Apple is set to take the stand Monday in a landmark trial that could alter the business model of the country’s most valuable company and serve as a catalyst for new antitrust laws.
Up for debate is how Apple allows apps to function on iPhones. The only way to install software on Apple’s mobile operating system, called iOS, is through the company’s App Store. Developers who make software for iOS must follow Apple’s rules and use its payment system, which charges a commission on every sale.
The trial will determine whether Apple’s control over iOS is a monopoly, and whether Apple can use that control to force developers to use the App Store and its payment system. One possible outcome in the case is a very different smartphone landscape, in which the powerful computers in everyone’s pockets operate more like desktop computers, where any kind of software is allowed to exist.
“Frankly, for Epic, it’s been a case of very good timing, because pretty much everybody around the world is looking at this problem,” said Herb Hovenkamp, an antitrust professor at the University of Pennsylvania Law School. “The DOJ I’m sure is paying close attention to this.”
Apple is also facing pressure from European regulators, who are looking into several aspects of Apple’s business. On Friday, the European Commission made a preliminary ruling that Apple is in violation of European competition law in the music streaming industry. The charge stems from a complaint brought by competing streaming service Spotify in 2019.
The outcome of the three-week trial, where the well-known chief executives of both companies are expected to take the stand, could have far-reaching implications.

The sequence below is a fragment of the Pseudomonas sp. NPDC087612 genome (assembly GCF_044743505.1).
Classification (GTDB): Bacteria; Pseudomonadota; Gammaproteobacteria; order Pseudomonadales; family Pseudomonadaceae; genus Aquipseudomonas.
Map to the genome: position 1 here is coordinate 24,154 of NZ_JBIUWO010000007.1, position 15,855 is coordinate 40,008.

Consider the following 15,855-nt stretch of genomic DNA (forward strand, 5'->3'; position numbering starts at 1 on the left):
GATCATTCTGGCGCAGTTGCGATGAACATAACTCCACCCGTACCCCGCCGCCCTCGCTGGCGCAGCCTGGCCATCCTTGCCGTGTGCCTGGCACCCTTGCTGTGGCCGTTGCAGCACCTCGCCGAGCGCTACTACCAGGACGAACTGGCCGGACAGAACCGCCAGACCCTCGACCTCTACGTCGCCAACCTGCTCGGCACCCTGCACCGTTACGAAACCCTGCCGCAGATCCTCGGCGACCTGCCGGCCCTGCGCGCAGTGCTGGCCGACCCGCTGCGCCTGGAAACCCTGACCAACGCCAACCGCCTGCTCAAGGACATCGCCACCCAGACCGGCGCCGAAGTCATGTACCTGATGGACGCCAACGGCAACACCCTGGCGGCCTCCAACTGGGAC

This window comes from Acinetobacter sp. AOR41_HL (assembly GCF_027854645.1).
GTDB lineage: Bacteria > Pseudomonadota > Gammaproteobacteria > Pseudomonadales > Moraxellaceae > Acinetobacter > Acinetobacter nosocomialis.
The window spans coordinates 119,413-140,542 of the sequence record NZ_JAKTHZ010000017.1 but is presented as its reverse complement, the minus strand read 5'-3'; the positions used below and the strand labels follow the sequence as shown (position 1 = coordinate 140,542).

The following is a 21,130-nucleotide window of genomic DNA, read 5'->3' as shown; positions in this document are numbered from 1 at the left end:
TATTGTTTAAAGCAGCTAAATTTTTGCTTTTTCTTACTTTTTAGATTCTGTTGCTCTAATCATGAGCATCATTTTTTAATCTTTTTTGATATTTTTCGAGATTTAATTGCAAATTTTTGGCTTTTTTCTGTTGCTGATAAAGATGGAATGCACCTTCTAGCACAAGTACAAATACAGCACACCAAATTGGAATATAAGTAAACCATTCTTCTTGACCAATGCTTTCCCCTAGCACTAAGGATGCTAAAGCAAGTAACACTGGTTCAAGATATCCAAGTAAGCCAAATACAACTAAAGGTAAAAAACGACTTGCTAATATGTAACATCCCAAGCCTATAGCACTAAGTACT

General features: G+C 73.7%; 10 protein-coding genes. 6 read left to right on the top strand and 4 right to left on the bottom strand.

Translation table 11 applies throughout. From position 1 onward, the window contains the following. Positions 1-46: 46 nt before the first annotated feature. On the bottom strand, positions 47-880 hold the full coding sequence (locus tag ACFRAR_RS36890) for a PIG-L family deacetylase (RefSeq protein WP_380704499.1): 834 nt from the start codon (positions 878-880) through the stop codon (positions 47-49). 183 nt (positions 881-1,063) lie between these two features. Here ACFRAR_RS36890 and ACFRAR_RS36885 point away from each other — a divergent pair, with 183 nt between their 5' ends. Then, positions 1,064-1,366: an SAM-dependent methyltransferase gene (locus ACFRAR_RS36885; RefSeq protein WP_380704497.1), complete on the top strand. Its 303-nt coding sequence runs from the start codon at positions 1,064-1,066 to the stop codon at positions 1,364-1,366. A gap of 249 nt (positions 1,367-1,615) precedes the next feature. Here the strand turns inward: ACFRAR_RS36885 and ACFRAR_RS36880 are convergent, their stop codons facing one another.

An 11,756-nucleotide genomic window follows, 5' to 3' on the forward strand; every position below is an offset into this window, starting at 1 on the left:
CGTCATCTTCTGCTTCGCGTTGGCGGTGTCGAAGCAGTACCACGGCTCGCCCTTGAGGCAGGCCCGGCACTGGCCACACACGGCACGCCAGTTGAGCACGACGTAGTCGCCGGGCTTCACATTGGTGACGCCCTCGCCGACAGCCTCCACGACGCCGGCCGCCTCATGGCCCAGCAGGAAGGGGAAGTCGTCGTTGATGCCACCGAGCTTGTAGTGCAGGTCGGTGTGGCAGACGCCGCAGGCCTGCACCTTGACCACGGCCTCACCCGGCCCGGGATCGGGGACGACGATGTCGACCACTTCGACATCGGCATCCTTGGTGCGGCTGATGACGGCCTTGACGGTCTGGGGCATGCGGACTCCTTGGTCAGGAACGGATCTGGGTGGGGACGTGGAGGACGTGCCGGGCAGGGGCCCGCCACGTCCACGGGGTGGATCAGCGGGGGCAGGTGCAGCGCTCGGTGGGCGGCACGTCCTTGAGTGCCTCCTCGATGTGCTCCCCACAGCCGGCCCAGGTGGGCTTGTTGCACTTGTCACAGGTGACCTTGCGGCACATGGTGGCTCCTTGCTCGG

If Epic wins, U.S. District Judge Yvonne Gonzalez Rogers, who will decide the case in the Northern District of California, could force Apple to give up control of app distribution, allowing customers to freely install software on iPhones, much like they do on desktop computers.
If Apple wins, the case could become a lightning rod for debate over new legislation in Washington and in states around the country, where lawmakers are taking a close look at whether new rules are needed to rein in Apple’s power. Evidence unearthed in the lawsuit could also become the basis for a future lawsuit brought by the U.S. Department of Justice, which is investigating Apple’s market power and has more leeway on arguments it can make in court.
Apple, Epic and the DOJ declined to comment.
The case forces Apple to defend its business tactics under oath. Tim Cook, Apple’s CEO, has taken the company to new heights, adding nearly $2 trillion of shareholder value since he took over a decade ago. During trial, he is likely to be cross-examined by lawyers for Epic who will aim to paint him as a monopolist who is hurting innovation and competition.